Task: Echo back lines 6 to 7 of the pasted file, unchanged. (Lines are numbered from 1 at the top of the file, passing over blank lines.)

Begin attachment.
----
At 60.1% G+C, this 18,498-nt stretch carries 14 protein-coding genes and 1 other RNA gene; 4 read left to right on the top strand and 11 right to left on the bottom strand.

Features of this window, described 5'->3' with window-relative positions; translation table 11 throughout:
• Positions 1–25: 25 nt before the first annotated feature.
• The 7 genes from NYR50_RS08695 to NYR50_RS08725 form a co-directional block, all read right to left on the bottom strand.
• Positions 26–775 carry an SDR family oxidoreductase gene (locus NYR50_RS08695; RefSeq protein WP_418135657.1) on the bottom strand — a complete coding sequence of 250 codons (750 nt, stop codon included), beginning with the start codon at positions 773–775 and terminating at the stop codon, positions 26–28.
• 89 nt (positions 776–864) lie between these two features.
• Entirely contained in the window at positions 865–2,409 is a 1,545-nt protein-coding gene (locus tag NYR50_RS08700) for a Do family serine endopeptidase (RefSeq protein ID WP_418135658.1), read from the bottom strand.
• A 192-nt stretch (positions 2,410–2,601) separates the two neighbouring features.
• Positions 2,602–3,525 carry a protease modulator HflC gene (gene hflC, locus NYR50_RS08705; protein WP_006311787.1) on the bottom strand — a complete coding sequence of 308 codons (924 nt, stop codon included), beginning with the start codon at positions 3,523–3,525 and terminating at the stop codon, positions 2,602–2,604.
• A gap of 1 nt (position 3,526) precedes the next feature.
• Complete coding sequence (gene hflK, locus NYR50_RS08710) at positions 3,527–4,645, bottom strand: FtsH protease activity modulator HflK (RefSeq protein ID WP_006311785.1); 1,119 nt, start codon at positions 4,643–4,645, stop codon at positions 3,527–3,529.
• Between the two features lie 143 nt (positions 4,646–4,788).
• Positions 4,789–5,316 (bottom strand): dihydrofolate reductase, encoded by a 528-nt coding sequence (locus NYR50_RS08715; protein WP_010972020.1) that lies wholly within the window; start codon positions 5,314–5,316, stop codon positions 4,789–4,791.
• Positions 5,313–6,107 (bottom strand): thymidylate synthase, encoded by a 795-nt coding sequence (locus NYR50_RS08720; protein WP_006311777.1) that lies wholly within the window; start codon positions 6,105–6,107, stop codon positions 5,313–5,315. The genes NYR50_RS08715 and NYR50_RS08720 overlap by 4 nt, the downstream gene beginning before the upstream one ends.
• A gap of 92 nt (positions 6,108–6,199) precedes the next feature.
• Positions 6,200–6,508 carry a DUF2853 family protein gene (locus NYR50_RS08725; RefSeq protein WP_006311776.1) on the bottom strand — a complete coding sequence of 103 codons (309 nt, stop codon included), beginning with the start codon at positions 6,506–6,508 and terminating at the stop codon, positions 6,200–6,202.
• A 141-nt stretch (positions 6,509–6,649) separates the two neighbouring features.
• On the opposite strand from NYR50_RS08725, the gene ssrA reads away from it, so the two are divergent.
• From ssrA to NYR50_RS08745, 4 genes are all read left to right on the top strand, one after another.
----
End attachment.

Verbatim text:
• 89 nt (positions 776–864) lie between these two features.
• Entirely contained in the window at positions 865–2,409 is a 1,545-nt protein-coding gene (locus tag NYR50_RS08700) for a Do family serine endopeptidase (RefSeq protein ID WP_418135658.1), read from the bottom strand.